IBS causes constipation because it prevents the gut muscles from contracting as much as they should. There is an obvious disruption in the signals between the brain and the gut. This causes the speeding up or slowing down of stool transit time.
Therefore, when it slows down, the bowels absorb more water from stool which makes it difficult to pass.
5. Alternating bouts of diarrhea and constipation
No consistent bowel movement is another symptom of IBS. Often the shift between diarrhea and constipation comes quickly. The changing nature of this symptom makes it difficult to find strategies that bring symptom relief.
These two extreme symptoms may be experienced over the course of a few months, weeks or within a single day. Around 20% of those with IBS are affected by alternating-type IBS (IBS-A). It is also known as mixed-type IBS (IBS-M).
Mixed-type IBS often involves chronic abdominal pain. This shift between diarrhea and constipation is often more severe than the others. It has more frequent and intense symptoms.
This symptom varies from person to person. As a result, it will require a more personal course of treatment rather than a generalized treatment.
6. Food intolerance
People with IBS are sensitive to certain food although they have no reported allergies. About 70% of people with IBS report that particular foods can trigger IBS episodes.
Food intolerance occurs when the gut becomes abnormally sensitive and reacts to certain foods. These foods can trigger spasms and the stomach to swell with gas or fluid.
Certain carbs called FODMAPs are a problem for people with IBS. FODMAP is a term used to classify groups of carbohydrates that can trigger digestive issues. It stands for fermentable oligo-, di-, mono-saccharides and polyols. Sensitive people should avoid this group of fermentable carbs to prevent gut symptoms.
Research shows that foods with low carbs can greatly improve this symptom.
FODMAPs increase the amount of water that goes into the gut and the bacteria in the gut may cause them to ferment. This can lead to an increase in intestinal gas.
It is still unclear why certain foods trigger IBS symptoms. It is best to remember, though, that IBS food intolerance doesn’t automatically equate to food allergies.
7. Gas and bloating
Changes in the flow of digestion tend to cause more gas production in the gut. This can result in an uncomfortable bloating. Gas and bloating are among the most common and frustrating symptoms of IBS.
Bloating causes the abdomen to feel full and appear rounder than its usual shape. The abdomen may appear flat in the morning but become progressively distended as the day goes on. The distention tends to reduce after lying down, or overnight.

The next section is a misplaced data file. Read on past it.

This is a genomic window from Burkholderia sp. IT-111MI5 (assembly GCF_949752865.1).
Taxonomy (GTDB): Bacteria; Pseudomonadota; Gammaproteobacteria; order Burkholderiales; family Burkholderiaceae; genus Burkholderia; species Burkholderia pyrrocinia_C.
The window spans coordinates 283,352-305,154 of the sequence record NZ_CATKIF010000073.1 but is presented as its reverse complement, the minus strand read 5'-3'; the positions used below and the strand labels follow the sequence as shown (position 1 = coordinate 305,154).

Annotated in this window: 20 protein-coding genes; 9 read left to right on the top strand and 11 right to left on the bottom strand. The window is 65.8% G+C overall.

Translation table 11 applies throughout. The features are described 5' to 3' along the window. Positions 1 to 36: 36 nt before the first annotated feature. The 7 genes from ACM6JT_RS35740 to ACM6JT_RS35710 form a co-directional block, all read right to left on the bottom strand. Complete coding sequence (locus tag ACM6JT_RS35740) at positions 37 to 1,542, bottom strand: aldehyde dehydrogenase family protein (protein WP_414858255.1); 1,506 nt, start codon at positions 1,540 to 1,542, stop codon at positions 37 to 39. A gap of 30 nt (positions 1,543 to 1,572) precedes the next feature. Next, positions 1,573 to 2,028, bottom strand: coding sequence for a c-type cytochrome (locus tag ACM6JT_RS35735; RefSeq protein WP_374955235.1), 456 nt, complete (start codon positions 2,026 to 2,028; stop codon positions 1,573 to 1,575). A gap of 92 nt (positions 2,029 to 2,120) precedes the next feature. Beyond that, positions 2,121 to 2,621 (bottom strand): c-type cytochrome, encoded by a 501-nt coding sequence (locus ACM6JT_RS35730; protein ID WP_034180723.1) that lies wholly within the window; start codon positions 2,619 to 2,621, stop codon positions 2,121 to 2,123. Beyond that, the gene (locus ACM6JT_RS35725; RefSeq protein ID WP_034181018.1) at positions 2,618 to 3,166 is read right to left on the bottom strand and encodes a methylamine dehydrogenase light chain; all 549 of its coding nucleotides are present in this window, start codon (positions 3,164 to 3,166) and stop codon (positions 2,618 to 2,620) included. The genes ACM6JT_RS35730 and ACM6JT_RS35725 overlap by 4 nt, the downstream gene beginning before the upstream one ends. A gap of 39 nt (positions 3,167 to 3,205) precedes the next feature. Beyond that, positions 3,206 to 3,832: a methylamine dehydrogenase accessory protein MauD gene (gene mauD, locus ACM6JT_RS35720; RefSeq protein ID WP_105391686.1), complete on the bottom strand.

IBS may cause difficulties in passing gas due to problems with how gut nerves and muscles work. The intestine can also become extra sensitive which tends to cause pain even when there is a normal amount of gas present.
8. Fatigue/difficulty in sleeping
Half of the people with IBS report feeling fatigued. This is because fatigue and IBS frequently coexist. Separately, IBS and fatigue already present challenges on their own. Combining both can be very debilitating and can greatly impact a person’s quality of life.
More women in the United States are diagnosed with IBS and fatigue rather than men.
Fatigue is when a person feels extreme tiredness even if they had an ample amount of rest and sleep. It is not easy to shake off the tiredness.
IBS is also linked with difficulty in sleeping or insomnia.
IBS affects the ability of the small intestine to absorb essential vitamins and minerals into the body. Without these, energy levels will decrease.
In addition, the gut contains billions of good bacteria that produce nutrients that help convert food into energy. A disruption in the process severely decreases available energy for the body.
9. Stress and brain fog
The brain and the gut constantly communicate with each other. Sometimes these two overshare. This oversharing affects the brains of people with IBS.
Experts further explain that IBS can cause psychological symptoms like stress. The nerves endings along the pathway between the brain and the gut become extremely sensitive.
Stress is a term used to describe the normal responses in the body needed for health and survival. Other symptoms of IBS can also add to the stress a patient may feel.
For instance, some people avoid certain social situations for fear of a bathroom accident due to IBS.
Communication between the gut and the brain is ongoing and intimate. Bad gut health affects the brain and can cause symptoms of brain fog. Mental confusion, impaired judgment, and trouble concentrating are common with brain fog.
10. Anxiety and depression
Anxiety is a mental state of extreme apprehension and worry. It may lead to physical effects on the body. The recurrent, unpredictable and unpleasant effects of IBS at inconvenient times also cause anxiety.
Depression often results when other IBS symptoms cause a level of distress akin to it.
Along with too much worrying over other IBS symptoms makes people try to avoid social interactions. This results in a loss of interest in their social lives or in activities that they like.
These symptoms are a result of a disturbance in the brain and gut axis. This is the communication line that exists between the brain and the gastrointestinal tract. If the gut is unhappy or irritated, it will affect the signals being sent to the brain and can affect mood.
11. Mucus in the stool
It is normal to pass a small amount of mucus together with stool.
But people with IBS may notice increased amounts of mucus in their stool. Mucus in the stool is a common symptom of IBS.
Mucous membranes found throughout the body produce mucus. Mucus serves to protect and moisten various body system linings including the digestive tract. It can be white, yellow or green. Those found in the stool are often white.
Mucus in the stool is more common in people with diarrhea-predominant IBS than those with constipation-predominant IBS. The colon spasms with IBS. This pushes the food too quickly through the digestive system which results in watery or mucus-filled diarrhea.